All the cities you once knew are gone. Biloxi. Gulfport. Ocean Springs. The Gulf of casinos, water-fronted mansions, seafood restaurants, quickstop gas stations and grocery marts, destroyed and gone. In Michael Farris Smith's novel, "Rivers," (Simon & Schuster, Sept. 2013) the familiar Gulf landscape suffers an irreversible transformation, the product of unrelenting hurricanes and pounding rains that gather intensity and wreak destruction on both the physical and moral landscape.
John Grisham when he was "an emerging young writer." Elizabeth Strout before the Pulitzer Prize came for "Olive Kitteridge." Jesmyn Ward, not yet a National Book Award winner. Natasha Trethewey, twice before being named the nation's poet laureate.
And many more: Will Campbell, Larry Brown, Ellen Douglas, Clyde Edgerton, Ellen Gilchrist, Rick Bragg, Ann Patchett, Mark Childress, Nanci Kincaid, Clifton Taulbert, Lee Smith, John Dufresne, Hillary Jordan, Ace Atkins, Ron Rash, Brad Watson, Kaye Gibbons, Haven Kimmel, Lewis Nordan, Jill McCorkle, Al Young, Yusef Komunakaa.
And the grand lady for whom the series was named: Eudora Welty, a W alumna and herself a Pulitzer Prize-winner.
The Gulf of Mexico was the living laboratory for 16 biology students this summer.
A scrapbook from the MUW Archives by the class of 1913 Student Government Association president, Kate Cunningham, gives testimony to the lighter side of life on the campus of the Industrial Institute and College.
Your generosity to The W enables our unique University to improve the way our students will experience their lives. Together, The W and its supporters, provide solutions, opportunities and hope- what a wonderful gift to our children and grandchildren.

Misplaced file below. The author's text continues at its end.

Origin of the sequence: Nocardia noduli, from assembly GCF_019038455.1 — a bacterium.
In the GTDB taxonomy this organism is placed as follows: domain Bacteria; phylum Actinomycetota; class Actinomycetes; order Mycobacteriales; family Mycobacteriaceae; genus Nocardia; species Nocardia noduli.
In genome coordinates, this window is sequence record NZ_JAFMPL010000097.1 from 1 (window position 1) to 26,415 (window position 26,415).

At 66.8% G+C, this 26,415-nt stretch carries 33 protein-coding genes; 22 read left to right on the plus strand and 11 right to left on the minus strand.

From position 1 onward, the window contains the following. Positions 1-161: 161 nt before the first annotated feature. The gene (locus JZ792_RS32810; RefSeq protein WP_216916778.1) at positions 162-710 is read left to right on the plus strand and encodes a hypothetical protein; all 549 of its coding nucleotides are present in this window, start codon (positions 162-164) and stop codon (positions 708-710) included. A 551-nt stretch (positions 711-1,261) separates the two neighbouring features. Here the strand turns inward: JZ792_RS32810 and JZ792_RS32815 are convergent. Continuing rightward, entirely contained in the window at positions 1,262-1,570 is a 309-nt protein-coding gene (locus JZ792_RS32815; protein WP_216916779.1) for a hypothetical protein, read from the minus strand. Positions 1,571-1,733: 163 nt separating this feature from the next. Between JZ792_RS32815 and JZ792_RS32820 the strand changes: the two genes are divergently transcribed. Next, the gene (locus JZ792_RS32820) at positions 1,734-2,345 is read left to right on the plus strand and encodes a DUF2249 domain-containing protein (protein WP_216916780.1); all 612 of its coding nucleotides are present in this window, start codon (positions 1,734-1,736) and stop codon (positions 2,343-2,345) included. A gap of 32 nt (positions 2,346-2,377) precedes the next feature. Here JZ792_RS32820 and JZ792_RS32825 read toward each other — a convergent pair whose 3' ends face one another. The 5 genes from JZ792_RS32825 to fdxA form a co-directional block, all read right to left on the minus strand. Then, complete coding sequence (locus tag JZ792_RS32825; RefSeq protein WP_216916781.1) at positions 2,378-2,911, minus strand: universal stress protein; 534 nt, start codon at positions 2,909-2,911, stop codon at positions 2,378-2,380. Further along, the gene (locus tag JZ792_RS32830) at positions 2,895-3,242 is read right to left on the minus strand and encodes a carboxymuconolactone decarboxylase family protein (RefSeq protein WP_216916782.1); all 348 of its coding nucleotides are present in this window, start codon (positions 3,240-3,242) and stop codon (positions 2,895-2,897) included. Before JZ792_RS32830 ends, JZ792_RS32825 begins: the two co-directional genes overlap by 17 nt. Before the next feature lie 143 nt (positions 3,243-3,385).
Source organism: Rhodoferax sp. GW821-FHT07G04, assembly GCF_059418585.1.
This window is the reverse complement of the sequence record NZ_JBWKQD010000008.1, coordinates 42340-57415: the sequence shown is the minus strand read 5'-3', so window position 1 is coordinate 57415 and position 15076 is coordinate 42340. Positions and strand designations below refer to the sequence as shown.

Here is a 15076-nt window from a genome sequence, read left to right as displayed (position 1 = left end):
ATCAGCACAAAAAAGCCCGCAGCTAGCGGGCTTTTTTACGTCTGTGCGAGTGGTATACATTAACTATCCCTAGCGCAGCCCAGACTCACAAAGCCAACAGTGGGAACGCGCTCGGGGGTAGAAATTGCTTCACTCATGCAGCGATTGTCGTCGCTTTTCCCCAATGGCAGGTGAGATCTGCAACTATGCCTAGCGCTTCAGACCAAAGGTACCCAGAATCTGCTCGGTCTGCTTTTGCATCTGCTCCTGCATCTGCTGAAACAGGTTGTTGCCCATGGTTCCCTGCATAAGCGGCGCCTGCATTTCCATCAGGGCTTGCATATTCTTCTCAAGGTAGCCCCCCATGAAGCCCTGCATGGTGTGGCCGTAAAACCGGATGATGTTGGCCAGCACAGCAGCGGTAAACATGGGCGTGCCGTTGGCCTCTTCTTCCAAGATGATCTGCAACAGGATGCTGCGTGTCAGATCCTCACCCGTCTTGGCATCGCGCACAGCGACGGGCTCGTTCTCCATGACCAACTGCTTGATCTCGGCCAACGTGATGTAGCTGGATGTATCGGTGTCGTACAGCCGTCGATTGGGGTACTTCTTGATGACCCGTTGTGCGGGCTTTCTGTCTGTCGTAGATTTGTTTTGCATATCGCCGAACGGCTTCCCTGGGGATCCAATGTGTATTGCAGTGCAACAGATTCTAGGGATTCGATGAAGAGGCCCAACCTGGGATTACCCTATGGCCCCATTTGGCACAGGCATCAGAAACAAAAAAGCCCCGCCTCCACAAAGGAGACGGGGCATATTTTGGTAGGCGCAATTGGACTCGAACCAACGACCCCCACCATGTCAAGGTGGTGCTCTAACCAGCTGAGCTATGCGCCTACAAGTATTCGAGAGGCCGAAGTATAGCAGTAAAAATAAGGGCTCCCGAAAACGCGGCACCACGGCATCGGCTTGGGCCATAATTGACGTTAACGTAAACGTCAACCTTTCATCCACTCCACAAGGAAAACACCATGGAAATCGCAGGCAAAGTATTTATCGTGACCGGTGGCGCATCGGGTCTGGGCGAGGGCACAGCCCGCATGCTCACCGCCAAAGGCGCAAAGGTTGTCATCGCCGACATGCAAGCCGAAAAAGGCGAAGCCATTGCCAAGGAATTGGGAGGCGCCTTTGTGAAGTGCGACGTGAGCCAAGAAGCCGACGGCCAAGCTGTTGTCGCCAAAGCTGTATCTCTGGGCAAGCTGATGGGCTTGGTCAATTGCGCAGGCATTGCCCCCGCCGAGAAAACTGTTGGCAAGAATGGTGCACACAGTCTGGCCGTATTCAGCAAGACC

The summer of 1973 was hot. Temperatures consistently hovered around 90 with 75 percent humidity. Not unusual for a Mississippi summer, but culture shock for Sheila Adams, a new faculty member in the fledgling nursing program that had just begun at The W. "By mid-afternoon, we would be dripping," Adams recalled. "It was a real adjustment for someone who grew up in Virginia."
On a neglected part of West Capitol Street in downtown Jackson, two men are sitting on the steps of a former church, at loose ends on a sunny spring morning.
Life is a series of confluences. Just ask Ferrell Tadlock, staff attorney with the Mississippi Court of Appeals.
Even though Bethany Lindsey is from the small town of Mantachie with less than 1,200 people according to the 2010 census, she has big dreams. Lindsey, who will transfer to The W in the spring, one day aspires to go into public service, working first in her community and possibly making a run as a state senator.
For a year, he’s been getting to know campus and the campus has been getting to know him. As The W installed its 14th president Feb. 15, it was apparent we’ve all learned a lot together. Here’s a snapshot of Dr. Jim Borsig.
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